Saturday, 13 August 2011

The Fall of the House of Usher (1960)

“…And with every evil rooted in its stones…”

Yes, I know. Five film reviews, and all of them horror films. The next one will be different, I promise, and this time I mean it. Honest.

The opening scenes of the lands belonging to House of Usher, the eerie and claustrophobic setting within which the whole film is to be set, are great. There’s no attempt at realism, of course; this is a heightened reality of smoky mists, gnarled, dead trees and eternal dusk. It looks more like a theatre set than anything you’d see in real life, but so it should. These scenes not only set the tone but signal to us that we’ve entered a heightened version of reality.

It’s a heightened version of reality we see indoors, too. Not only is the house itself an increasingly sinister presence, but the claustrophobic mood is enhanced by the fact that the entire film has a cast of four. You don’t get more American Gothic than Poe, of course, but I think there’s something distinctly American about the eerie mood of this film, especially to this British viewer. For a start, there’s a real sense of isolation. The comforting normality and life represented by Boston, representing “our” world, are a long, long way. The wide, open spaces of America (yes, even New England, from a European perspective) are used here to emphasise the isolation, a trope often and successfully used in American horror films of all kinds. And the existence of aristocratic families such as the Ushers and the (real life) Winthrops, with their grand homes and butlers and inherited wealth, looks particularly decadent and decayed in the context of this young republic (Poe wrote the short story in 1839, and the costumes indicate a similar date for the film. The United States was sixty-three years old).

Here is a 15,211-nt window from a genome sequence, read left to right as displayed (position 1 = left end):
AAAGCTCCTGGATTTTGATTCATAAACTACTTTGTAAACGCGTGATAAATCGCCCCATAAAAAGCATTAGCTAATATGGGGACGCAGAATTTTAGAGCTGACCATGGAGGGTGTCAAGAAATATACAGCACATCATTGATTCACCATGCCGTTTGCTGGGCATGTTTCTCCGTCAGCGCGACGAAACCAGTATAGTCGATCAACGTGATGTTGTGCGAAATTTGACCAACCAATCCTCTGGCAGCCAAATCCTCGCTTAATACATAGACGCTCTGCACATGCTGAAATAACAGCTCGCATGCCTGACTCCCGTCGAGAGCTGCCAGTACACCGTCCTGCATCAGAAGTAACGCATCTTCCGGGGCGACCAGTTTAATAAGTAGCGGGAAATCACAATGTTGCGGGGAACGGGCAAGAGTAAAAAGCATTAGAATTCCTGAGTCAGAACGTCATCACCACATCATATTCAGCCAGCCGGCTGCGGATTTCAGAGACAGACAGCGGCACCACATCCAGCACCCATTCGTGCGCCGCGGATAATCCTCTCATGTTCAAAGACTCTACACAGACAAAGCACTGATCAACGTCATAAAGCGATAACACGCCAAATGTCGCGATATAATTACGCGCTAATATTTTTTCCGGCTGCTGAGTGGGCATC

The isolation and alienation of the setting is carried much further than in the original; Poe has his short story narrated by an old friend of the narrator, which adds a certain touch of cosiness. The writer here (Richard Matheson, no less) gives us a protagonist, in Philip Winthrop, who is in a position to be as unsettled by his surroundings as we are, being a stranger to the house. He’s the fiancé of Madeleine Usher, with whom he fell in love in the happier surroundings of Boston, but a stranger to Roderick, and the house. We first meet him traversing the bleak lands of the house, approaching the large, intimidating doors, and using one of those big, iron ring-like knockers which always appear in films like this. He’s accosted by a sinister butler, Bristol- there’s another horror trope- and warned that his employer will not accept visitors. It isn’t long, though, before we meet Roderick Usher- Vincent Price is sublime in the part- and the beautiful yet doomed Madeleine.

We begin slowly as the mystery is gradually and unsettlingly established. We know that Roderick Usher, and the his sister, are unable to bear any strong sensation with any of their senses- which indicates that Madeleine would probably not make the best of sexual partners for Philip! This kind of medical condition is also, of course, the sort of thing which affects those with money and leisure suspiciously more that those who need to work for a living…

We learn that the sinister Roderick is unwilling to allow either himself or his sister to leave the house or, worse, beget children. For the moment, the sense of dread is dialled down. But it isn’t long before two incidents- a falling chandelier and an unsteady railing on the stairs- make it clear that there’s something very unnatural and eerie about this house.